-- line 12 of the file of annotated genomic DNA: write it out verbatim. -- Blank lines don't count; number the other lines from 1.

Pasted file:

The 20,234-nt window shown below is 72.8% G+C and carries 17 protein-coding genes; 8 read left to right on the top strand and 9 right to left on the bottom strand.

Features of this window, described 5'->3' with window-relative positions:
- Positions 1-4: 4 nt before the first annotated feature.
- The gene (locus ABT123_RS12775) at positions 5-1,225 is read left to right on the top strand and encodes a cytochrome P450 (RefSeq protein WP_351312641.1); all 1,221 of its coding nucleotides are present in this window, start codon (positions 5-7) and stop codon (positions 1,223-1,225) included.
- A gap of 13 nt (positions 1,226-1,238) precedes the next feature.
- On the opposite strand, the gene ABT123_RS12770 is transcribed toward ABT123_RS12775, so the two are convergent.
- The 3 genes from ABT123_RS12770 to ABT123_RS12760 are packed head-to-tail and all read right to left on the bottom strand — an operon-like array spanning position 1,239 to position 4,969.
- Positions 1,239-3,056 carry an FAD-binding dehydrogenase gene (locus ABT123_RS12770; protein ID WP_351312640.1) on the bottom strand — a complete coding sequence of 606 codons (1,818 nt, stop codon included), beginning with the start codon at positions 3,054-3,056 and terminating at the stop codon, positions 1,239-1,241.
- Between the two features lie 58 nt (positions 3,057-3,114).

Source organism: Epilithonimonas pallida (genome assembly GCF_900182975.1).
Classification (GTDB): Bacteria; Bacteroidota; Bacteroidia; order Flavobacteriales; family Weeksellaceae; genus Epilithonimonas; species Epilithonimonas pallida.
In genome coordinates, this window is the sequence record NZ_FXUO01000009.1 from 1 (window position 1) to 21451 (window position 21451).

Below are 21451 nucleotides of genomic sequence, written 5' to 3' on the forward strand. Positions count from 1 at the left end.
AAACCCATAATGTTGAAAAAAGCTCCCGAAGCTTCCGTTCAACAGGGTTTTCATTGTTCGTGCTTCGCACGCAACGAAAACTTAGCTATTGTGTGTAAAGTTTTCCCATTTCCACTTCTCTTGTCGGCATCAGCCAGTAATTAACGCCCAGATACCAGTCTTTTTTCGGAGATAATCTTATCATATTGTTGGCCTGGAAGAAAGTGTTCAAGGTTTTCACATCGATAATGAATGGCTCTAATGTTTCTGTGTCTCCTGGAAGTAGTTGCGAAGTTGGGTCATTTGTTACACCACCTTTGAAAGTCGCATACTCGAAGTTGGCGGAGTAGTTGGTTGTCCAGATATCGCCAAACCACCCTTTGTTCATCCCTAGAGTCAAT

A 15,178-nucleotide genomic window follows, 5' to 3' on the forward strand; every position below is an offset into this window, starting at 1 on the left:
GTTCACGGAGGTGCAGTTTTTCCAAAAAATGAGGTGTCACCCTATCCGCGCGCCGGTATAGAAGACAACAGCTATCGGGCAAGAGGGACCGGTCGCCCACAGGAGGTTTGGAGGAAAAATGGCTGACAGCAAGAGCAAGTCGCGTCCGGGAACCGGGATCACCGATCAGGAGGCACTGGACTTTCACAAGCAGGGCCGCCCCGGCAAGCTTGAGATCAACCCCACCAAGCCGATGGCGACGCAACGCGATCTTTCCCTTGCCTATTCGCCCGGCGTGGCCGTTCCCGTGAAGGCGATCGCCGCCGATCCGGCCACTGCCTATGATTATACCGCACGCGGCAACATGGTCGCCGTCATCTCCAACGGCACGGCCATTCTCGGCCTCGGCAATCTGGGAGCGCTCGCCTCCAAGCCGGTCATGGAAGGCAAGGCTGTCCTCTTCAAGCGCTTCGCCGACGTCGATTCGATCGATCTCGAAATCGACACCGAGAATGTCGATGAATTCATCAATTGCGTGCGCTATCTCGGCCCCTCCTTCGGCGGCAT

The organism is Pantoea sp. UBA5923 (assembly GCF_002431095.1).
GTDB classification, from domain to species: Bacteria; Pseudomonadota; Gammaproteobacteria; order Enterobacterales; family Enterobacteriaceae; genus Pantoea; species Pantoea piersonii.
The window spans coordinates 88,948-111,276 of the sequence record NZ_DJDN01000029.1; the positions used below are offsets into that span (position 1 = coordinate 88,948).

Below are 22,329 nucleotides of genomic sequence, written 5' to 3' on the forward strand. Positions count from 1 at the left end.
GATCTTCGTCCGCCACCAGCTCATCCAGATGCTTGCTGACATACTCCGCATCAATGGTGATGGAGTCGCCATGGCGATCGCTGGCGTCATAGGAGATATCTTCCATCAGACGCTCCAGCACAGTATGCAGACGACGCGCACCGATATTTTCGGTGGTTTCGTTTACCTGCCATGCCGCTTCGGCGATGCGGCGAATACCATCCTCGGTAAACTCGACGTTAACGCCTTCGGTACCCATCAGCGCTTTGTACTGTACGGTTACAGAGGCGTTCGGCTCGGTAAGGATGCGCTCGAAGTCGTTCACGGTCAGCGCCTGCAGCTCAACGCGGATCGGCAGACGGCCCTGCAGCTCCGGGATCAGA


In genome coordinates, this window is the sequence record NZ_FXUO01000009.1 from 1 (window position 1) to 21451 (window position 21451).